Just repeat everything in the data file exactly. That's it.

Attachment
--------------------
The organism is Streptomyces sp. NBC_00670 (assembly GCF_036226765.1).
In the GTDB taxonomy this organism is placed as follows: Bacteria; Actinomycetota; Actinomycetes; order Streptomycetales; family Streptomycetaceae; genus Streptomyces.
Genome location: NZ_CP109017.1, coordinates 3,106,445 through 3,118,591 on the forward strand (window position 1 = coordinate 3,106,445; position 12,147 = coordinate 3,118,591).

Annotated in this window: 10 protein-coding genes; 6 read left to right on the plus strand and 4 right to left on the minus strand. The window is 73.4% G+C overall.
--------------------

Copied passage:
The organism is Streptomyces sp. NBC_00670 (assembly GCF_036226765.1).
In the GTDB taxonomy this organism is placed as follows: Bacteria; Actinomycetota; Actinomycetes; order Streptomycetales; family Streptomycetaceae; genus Streptomyces.
Genome location: NZ_CP109017.1, coordinates 3,106,445 through 3,118,591 on the forward strand (window position 1 = coordinate 3,106,445; position 12,147 = coordinate 3,118,591).

Annotated in this window: 10 protein-coding genes; 6 read left to right on the plus strand and 4 right to left on the minus strand. The window is 73.4% G+C overall.